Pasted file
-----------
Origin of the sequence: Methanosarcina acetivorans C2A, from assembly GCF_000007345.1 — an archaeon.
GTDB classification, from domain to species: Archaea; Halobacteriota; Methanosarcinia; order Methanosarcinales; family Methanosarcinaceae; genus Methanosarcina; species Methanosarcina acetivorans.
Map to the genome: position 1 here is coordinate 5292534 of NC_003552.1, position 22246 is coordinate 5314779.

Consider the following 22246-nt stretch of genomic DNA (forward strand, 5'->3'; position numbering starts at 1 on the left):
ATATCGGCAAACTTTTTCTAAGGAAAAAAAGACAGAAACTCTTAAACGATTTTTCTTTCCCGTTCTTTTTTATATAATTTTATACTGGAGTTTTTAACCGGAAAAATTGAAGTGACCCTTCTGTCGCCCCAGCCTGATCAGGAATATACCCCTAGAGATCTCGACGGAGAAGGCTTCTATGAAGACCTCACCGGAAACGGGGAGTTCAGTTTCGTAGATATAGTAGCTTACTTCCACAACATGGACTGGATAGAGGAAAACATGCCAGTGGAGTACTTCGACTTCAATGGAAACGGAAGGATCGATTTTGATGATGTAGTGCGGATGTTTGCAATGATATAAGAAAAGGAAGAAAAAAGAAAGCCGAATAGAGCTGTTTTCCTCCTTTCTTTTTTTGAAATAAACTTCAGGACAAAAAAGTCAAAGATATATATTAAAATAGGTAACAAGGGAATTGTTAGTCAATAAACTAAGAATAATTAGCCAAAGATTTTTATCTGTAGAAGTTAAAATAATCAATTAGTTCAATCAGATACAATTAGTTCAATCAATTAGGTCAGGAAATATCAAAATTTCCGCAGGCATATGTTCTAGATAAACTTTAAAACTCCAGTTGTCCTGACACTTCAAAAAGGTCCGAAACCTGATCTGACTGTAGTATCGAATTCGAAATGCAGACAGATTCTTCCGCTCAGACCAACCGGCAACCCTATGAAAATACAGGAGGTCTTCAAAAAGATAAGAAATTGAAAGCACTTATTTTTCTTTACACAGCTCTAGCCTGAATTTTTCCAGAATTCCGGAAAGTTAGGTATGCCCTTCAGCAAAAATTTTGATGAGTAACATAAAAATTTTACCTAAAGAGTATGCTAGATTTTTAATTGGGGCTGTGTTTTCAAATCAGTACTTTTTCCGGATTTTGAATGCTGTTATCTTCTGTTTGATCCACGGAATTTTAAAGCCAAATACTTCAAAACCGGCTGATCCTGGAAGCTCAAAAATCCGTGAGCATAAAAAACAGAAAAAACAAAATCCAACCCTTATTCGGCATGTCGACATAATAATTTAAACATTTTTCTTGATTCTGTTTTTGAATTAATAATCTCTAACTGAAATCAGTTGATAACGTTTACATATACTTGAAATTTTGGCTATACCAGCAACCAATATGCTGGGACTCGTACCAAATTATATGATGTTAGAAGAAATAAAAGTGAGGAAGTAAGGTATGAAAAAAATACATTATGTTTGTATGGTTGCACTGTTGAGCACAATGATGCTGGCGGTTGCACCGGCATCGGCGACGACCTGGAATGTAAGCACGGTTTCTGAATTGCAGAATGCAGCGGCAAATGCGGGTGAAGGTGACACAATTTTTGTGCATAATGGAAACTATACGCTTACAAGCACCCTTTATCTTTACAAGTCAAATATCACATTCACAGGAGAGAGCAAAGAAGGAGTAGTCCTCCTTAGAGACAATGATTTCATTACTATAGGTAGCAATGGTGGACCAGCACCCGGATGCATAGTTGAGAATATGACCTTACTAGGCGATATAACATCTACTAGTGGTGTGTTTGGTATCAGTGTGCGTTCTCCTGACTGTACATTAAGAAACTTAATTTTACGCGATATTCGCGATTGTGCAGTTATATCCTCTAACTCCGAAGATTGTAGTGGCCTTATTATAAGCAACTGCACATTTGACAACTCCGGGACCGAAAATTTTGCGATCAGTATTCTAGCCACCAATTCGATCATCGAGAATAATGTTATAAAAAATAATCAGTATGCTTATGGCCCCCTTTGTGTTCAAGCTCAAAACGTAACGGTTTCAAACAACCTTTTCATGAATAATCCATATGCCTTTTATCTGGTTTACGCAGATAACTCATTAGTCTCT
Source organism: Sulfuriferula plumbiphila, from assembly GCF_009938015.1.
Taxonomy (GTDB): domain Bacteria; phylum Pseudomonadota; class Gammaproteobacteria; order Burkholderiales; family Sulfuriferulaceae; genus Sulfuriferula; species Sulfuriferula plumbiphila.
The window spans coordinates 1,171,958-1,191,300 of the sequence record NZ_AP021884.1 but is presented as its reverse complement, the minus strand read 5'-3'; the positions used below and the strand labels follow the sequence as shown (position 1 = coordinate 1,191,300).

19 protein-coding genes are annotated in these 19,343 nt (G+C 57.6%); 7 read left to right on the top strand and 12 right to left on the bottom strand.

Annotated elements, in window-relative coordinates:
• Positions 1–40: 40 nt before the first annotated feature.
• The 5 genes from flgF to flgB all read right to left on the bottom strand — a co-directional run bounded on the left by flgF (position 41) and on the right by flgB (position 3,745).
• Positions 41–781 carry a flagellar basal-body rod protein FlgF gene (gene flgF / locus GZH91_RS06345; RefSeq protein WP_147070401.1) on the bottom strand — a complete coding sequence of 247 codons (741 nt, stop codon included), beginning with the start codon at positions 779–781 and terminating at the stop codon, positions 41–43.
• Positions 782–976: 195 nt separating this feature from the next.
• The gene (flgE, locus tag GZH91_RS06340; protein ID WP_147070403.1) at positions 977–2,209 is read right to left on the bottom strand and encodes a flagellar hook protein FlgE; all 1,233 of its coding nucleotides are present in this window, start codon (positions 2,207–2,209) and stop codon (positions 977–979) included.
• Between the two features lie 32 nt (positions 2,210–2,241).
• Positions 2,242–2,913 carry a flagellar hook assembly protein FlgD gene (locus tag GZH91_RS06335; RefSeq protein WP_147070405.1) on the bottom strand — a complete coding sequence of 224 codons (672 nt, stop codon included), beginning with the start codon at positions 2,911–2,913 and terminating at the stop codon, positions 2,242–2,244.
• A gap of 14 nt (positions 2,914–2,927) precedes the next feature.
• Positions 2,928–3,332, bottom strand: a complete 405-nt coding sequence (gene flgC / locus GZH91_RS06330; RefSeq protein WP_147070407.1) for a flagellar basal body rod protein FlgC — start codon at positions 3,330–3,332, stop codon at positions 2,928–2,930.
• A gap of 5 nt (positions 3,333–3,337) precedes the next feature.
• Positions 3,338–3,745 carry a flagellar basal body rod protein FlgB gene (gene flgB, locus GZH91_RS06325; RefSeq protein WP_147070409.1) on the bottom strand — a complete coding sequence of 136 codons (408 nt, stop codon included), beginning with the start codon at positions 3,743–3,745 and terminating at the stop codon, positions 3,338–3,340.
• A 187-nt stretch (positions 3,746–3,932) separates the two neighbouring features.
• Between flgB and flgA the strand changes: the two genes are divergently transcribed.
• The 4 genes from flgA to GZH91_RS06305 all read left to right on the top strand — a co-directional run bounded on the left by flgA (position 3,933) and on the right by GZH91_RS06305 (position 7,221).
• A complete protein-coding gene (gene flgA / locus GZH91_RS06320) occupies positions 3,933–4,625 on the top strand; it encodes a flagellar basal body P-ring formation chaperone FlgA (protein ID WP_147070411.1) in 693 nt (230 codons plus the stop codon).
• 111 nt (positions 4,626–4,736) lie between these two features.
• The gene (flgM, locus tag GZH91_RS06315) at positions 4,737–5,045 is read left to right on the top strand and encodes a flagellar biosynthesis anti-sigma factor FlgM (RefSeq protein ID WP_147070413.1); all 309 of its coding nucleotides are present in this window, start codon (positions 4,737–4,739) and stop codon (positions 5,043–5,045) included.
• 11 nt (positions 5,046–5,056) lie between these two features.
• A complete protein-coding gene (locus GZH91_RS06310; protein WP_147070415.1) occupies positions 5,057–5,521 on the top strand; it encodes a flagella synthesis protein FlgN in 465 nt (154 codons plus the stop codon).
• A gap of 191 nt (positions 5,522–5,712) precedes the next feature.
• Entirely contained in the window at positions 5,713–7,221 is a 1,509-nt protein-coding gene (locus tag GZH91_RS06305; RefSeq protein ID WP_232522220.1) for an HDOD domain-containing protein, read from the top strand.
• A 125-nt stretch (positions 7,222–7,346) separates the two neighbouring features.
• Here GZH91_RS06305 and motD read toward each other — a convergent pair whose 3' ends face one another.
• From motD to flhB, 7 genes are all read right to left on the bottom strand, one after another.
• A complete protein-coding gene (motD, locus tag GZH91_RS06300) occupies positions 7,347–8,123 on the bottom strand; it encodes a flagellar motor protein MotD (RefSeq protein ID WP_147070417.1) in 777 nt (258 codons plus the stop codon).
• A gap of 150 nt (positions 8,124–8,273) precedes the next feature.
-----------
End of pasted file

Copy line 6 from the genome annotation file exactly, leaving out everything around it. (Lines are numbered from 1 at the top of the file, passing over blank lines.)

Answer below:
Source organism: Sulfuriferula plumbiphila, from assembly GCF_009938015.1.